Brian Friel‘s classic 1980 play, set in a Irish hedge school in 1830’s rural Donegal subtlely intertwines themes of language, culture and memory with well drawn characters and some deft dramatic devices. Ian Rickson’s simple yet expansive production for The National’s Olivier theatre skillfully illuminates this well trodden masterpiece of British playwriting, offering an engaging, resonant and well rounded theatrical experience.
The play opens on the dysfunctional community headed by erudite hard drinking schoolmaster Hugh (Ciaran Hinds) as his youngest son Owen (Colin Morgan) returns from Dublin after 6 years.
Owen is accompanied by two Royal Engineers whom he is assisting as translator as they create a new ordnance survey map of Ireland, in English. One of them, Leutenant Yolland (Adetomiwa Edun) becomes enraptured by the landscape and the culture, falling in love with local woman Maire (Judith Roddy) despite their inability to understand each others language.
The action is contained to the hedge school floor, which is surrounded by an ethereal rural landscape of dirt and fog. Rae Smith‘s design acheives scale without sacrificing intamacy and the skillful cast perform with precision and clarity to ensure that subtleties of character are not lost in the space.
Friel’s text takes centre stage and Rickson’s direction is patient and unobtrusive, providing a sense of fluidity to the action and allowing the cast to savour the musicality of the play’s language, while atmospheric detail is provided by live music and a well judged sound design.
Strong performances abound, Hinds exudes a rough warmth as Hugh, while Morgan effectively depicts a conflicted young man caught between two sides, forced to come to terms with the reprecussions of his choices. Dermot Crowley offers a clear eyed, unsentimental depiction of the lonely, increasingly senile Jimmy Jack Cassie, Edun’s Yolland is the embodiment of youthful idealism and Roddy gives a powerhouse performance as the yearning, unfulfilled Maire.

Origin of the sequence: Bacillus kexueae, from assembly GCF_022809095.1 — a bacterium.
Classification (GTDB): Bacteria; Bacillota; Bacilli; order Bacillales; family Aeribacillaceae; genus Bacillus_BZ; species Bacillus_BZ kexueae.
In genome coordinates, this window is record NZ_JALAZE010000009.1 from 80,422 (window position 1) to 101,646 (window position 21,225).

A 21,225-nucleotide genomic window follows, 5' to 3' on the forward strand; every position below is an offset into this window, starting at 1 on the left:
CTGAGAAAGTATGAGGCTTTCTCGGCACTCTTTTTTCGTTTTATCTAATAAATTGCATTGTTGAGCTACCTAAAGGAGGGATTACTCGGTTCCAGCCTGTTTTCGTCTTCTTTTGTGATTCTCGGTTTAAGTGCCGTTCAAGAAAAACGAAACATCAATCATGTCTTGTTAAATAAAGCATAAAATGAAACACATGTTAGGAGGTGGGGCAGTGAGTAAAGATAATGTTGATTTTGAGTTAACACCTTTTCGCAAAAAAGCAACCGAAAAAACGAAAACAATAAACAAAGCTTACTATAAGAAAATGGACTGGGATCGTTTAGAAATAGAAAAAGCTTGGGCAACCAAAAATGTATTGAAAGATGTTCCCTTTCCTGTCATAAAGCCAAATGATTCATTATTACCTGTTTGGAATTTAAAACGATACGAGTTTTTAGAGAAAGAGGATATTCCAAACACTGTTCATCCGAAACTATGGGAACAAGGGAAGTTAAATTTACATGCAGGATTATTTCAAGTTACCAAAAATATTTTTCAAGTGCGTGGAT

The play is dotted with awe-inspiring moments, a particular highlight being when Yolland and Lancey (Rufus Wright) outline their plans to anglicise place names via their interpreter Owen, the gradual deflation of Wright’s colonial arrogance is extremely funny and fantastically well observed.
Likewise another notable use of Friel’s ironic device of having both Irish and English characters speak in English, while not understanding other, the famous love scene between Yolland and Maire, is performed with a scintillating energy that is completely absorbing.
The production favours simplicity and is a traditional staging in many senses, however the grace and attention by which the play is executed endow it with a surprising vitality. The accumalative effect of it’s choices is a gripping and steadily increasing emotional power that allows for a wholly satisfying expoerience. 4/5
Review written by Dean Elliot.
Translations is currently showing until Saturday 11th August 2018 at the National Theatre. To find out more about the production, visit here…
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